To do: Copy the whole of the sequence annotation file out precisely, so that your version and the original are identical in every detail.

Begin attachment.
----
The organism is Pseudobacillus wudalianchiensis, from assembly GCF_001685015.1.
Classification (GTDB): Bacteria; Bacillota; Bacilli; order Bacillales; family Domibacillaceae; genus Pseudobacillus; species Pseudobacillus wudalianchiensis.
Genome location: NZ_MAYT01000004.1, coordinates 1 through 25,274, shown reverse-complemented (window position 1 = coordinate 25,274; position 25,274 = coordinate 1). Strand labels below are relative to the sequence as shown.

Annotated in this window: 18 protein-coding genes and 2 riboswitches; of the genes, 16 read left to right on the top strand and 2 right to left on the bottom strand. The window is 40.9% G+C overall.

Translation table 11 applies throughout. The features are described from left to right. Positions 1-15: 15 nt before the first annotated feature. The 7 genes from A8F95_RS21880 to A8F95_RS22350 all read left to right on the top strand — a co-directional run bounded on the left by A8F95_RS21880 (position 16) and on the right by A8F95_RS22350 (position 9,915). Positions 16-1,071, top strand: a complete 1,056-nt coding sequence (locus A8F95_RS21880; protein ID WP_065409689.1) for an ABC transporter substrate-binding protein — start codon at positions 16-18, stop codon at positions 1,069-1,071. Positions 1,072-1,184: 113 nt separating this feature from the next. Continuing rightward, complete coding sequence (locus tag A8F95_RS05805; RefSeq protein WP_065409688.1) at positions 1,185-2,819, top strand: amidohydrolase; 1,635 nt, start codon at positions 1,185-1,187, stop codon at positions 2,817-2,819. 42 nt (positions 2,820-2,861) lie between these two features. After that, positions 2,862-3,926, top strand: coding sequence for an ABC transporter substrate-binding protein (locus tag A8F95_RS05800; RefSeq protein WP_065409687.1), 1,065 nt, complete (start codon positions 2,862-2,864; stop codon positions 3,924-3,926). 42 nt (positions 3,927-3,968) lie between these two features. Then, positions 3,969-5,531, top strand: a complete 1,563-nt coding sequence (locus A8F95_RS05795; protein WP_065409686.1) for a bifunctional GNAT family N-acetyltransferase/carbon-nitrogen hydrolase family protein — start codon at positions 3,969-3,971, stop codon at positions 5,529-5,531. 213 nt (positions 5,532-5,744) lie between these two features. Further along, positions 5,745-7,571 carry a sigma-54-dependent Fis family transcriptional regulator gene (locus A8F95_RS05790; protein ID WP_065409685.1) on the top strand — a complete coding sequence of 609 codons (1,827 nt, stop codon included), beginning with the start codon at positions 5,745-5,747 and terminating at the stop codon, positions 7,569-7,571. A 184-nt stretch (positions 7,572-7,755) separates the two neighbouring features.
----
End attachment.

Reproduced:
The organism is Pseudobacillus wudalianchiensis, from assembly GCF_001685015.1.
Classification (GTDB): Bacteria; Bacillota; Bacilli; order Bacillales; family Domibacillaceae; genus Pseudobacillus; species Pseudobacillus wudalianchiensis.
Genome location: NZ_MAYT01000004.1, coordinates 1 through 25,274, shown reverse-complemented (window position 1 = coordinate 25,274; position 25,274 = coordinate 1). Strand labels below are relative to the sequence as shown.

Annotated in this window: 18 protein-coding genes and 2 riboswitches; of the genes, 16 read left to right on the top strand and 2 right to left on the bottom strand. The window is 40.9% G+C overall.

Translation table 11 applies throughout. The features are described from left to right. Positions 1-15: 15 nt before the first annotated feature. The 7 genes from A8F95_RS21880 to A8F95_RS22350 all read left to right on the top strand — a co-directional run bounded on the left by A8F95_RS21880 (position 16) and on the right by A8F95_RS22350 (position 9,915). Positions 16-1,071, top strand: a complete 1,056-nt coding sequence (locus A8F95_RS21880; protein ID WP_065409689.1) for an ABC transporter substrate-binding protein — start codon at positions 16-18, stop codon at positions 1,069-1,071. Positions 1,072-1,184: 113 nt separating this feature from the next. Continuing rightward, complete coding sequence (locus tag A8F95_RS05805; RefSeq protein WP_065409688.1) at positions 1,185-2,819, top strand: amidohydrolase; 1,635 nt, start codon at positions 1,185-1,187, stop codon at positions 2,817-2,819. 42 nt (positions 2,820-2,861) lie between these two features. After that, positions 2,862-3,926, top strand: coding sequence for an ABC transporter substrate-binding protein (locus tag A8F95_RS05800; RefSeq protein WP_065409687.1), 1,065 nt, complete (start codon positions 2,862-2,864; stop codon positions 3,924-3,926). 42 nt (positions 3,927-3,968) lie between these two features. Then, positions 3,969-5,531, top strand: a complete 1,563-nt coding sequence (locus A8F95_RS05795; protein WP_065409686.1) for a bifunctional GNAT family N-acetyltransferase/carbon-nitrogen hydrolase family protein — start codon at positions 3,969-3,971, stop codon at positions 5,529-5,531. 213 nt (positions 5,532-5,744) lie between these two features. Further along, positions 5,745-7,571 carry a sigma-54-dependent Fis family transcriptional regulator gene (locus A8F95_RS05790; protein ID WP_065409685.1) on the top strand — a complete coding sequence of 609 codons (1,827 nt, stop codon included), beginning with the start codon at positions 5,745-5,747 and terminating at the stop codon, positions 7,569-7,571. A 184-nt stretch (positions 7,572-7,755) separates the two neighbouring features.